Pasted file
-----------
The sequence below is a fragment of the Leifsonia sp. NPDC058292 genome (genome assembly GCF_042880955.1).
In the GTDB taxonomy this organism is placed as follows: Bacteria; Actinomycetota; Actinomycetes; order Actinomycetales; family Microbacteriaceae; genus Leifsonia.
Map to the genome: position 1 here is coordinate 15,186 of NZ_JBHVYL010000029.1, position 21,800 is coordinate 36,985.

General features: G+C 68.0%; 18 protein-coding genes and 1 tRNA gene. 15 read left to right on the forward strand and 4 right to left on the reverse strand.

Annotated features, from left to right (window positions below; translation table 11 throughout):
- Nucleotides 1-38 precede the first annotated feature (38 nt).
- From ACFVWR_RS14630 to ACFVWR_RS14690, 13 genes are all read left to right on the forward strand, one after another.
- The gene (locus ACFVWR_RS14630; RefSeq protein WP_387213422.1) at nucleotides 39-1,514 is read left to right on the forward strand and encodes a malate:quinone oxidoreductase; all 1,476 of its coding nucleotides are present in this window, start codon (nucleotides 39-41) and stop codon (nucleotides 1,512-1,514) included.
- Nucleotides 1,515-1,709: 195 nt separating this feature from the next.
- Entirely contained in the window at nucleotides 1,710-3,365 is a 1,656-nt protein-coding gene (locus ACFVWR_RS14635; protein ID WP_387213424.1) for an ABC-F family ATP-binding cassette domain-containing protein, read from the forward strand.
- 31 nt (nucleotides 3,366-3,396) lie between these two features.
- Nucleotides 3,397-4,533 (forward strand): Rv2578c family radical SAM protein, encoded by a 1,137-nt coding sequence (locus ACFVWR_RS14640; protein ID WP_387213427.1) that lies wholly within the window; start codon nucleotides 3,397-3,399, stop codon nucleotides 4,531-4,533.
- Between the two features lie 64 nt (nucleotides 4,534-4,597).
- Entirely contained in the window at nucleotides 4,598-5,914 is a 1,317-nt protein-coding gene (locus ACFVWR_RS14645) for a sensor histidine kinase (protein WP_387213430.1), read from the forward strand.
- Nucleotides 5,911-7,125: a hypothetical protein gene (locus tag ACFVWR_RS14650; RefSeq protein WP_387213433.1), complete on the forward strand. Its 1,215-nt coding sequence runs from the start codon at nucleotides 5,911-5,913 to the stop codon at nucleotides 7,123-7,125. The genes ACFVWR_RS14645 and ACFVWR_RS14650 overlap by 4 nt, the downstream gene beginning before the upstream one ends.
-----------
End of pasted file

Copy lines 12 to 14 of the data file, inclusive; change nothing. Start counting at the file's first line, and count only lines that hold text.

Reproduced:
- Nucleotides 3,397-4,533 (forward strand): Rv2578c family radical SAM protein, encoded by a 1,137-nt coding sequence (locus ACFVWR_RS14640; protein ID WP_387213427.1) that lies wholly within the window; start codon nucleotides 3,397-3,399, stop codon nucleotides 4,531-4,533.
- Between the two features lie 64 nt (nucleotides 4,534-4,597).
- Entirely contained in the window at nucleotides 4,598-5,914 is a 1,317-nt protein-coding gene (locus ACFVWR_RS14645) for a sensor histidine kinase (protein WP_387213430.1), read from the forward strand.